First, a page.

The Interface or Socket that the Prosthetist provides has a profound impact on their patient’s ability to move forward with rehab and greatly impacts their life today and in the future. Read the recent article by Tricia West and Randall Alley. We must remember to think of our patients in the hear and now but maybe, and even more importantly, in the future.
Randall Alley, HiFi Interface Inventor, is asking prosthetists to look to science not art when creating interface designs. It is well documented that current socket designs are plagued by inherent issues causing instability, rotational issues, pistoning, falls, skin issues, excessive energy expenditure, and the inability for wearers to sit up straight. Randall will be highlighting the research and benefits of his HiFi Interface System technology, including improved comfort, function, stability, faster walking speeds, improved gait symmetry and more. No more “buckets.” Time to step up to a better design. Time to step up for better science. Time to step up for our patients.
Randall Alley was interviewed on the state of the art of prosthetics for Bionic Bodies on Voice of America. Alley’s High-Fidelity (HiFi) Interface was highlighted with humeral amputee Jason Morris and radial amputee Jonathan Cowley.
By: Jason T. Kahle, Tyler D. Klenow, William J. Sampson, M. Jason Highsmith
September 2016, Technology and Innovations, Vol. 18, pgs. 167-173, The Effect of Transfemoral Interface Design On Gait Speed and Risk of Falls
The purpose of this study was to compare the effect of TFA interface design on walking capacity and balance confidence A retrospective cohort design was utilized involving unilateral TFA patients who used ischial ramus containment (IRC) and High-Fidelity (HiFi) interfaces. Falls and diminished walking capacity are impairments common in persons with transfemoral amputation (TFA). Reducing falls and optimizing walking capacity through such means as achieving a more normal gait speed and community ambulation should be considered when formulating the prosthetic prescription. Because walking capacity and balance confidence are compromised with TFA, these outcomes should be considered when evaluating interfaces for transfemoral prosthetic users. The purpose of this study was to compare the effect of TFA interface design on walking capacity and balance confidence A retrospective cohort design was utilized involving unilateral TFA patients who used ischial ramus containment (IRC) and High-Fidelity (HiFi) interfaces (independent variables). Dependent variables included the Activity-specific Balance Scale (ABC) and the two-minute walk test (2MWT). Complete records were available for 13 patients (n = 13). The age range was 26 to 58 years. Three patients functioned at the K4 activity level, whereas all others functioned at the K3 level. Mean ABC scores were significantly different (p ≤ 0.05) at 77.2 (±16.8; 35.6 to 96.9) for IRC and 90.7 (±5.7;77.5 to 98.7) for HiFi. The mean distance walked on the 2MWT was 91.8 m (±22.0, 58.3 to 124.7) for IRC compared to 110.4 m (±28.7; 64.7 to 171.1) for the HiFi socket (p ≤ 0.05). Alternative transfemoral interface design, such as the HiFi socket, can improve walking capacity and balance confidence in higher-functioning TFA patients.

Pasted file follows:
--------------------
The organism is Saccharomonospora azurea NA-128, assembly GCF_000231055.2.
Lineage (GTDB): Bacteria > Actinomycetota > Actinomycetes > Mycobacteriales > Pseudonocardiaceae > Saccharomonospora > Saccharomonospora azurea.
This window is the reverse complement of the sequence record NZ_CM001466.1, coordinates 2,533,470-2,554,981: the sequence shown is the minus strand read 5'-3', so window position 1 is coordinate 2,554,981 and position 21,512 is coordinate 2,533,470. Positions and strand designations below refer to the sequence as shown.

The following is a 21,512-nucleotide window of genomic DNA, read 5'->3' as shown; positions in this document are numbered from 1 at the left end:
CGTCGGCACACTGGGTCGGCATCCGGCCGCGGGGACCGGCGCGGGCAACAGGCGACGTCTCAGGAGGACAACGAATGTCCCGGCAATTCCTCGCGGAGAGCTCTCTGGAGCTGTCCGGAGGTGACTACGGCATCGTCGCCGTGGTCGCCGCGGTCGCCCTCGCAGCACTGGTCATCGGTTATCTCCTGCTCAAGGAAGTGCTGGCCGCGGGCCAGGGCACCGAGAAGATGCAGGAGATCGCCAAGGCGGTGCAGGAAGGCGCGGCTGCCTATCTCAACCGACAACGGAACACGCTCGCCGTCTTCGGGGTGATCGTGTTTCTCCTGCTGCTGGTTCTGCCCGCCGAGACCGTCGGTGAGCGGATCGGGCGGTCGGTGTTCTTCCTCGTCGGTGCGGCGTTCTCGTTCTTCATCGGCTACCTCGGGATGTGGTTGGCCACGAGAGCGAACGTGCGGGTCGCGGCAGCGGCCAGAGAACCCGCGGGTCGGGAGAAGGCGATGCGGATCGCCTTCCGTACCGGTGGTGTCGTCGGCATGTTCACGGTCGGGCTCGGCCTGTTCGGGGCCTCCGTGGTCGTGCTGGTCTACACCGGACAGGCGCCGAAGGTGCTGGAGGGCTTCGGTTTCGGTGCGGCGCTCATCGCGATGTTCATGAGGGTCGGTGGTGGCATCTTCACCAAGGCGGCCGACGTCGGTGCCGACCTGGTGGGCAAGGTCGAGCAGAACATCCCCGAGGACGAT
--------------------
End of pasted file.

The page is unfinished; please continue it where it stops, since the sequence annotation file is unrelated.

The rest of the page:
The High-Fidelity skeletal capture socket has shown promise in improving outcomes for persons with transfemoral amputation. This case report looks at a synergistic benefit when incorporating aquatic therapy with successful HiFi skeletal capture subischial transfemoral socket.
Jay Martin stated, “Randy has developed one of the most innovative sockets I’ve seen…the field will be adopting this technology. Biomechanics of what Randy has developed makes so much sense. Outcomes from the patients are phenomenal.”
Hear more feedback on HiFi from multiple prosthetists.
Jessica, an above knee amputee, struggled with finding a socket – until she found the HiFi. “The HiFi is amazing.” “Get out of my way when I’m on this socket.” “This is what you need.”
Alley conceived the threadless valve concept, and with the help of tranfemoral amputee Adam Soss and engineer Dustin Bouch, created the world’s first threadless valve family for preparatory and definitive suction socket applications.
“Many of today’s valve designs haven’t changed significantly in their approach to providing suction suspension since they were conceived decades ago,” said Alley. “I wanted to create a valve that was an improvement over existing valves and ultimately one that is easier for patients to use–hence the idea for a threadless design.”
The PushValve is a latching, threadless auto-expulsion valve designed primarily for above-knee suction socket applications, Alley explained. The lower-profile MagValve is a magnetic threadless auto-expulsion valve suitable for both upper- and lower-extremity suction sockets.
“The main advantage of the threadless valve design is that it does not require any twisting, but instead can quickly and effortlessly push in and pull out,” according to a company statement. “In addition, audible feedback lets a patient know they are properly seated and secure: they just click into place. No special tools are required for tightening/loosening, and there is no threat of pulling hairs. The valves are also ideal for bilateral amputees and individuals with hand involvement who wouldn’t be able to easily manage existing screw-in valves. Both valves are also perfect for active individuals who have a need for speed.”
To purchase the valves for your patients’ prosthetic sockets visit ottobocks website. https://shop.ottobock.us/Prosthetics/Lower-Limb-Prosthetics/Socket-Technologies-Liners/Valves/c/1606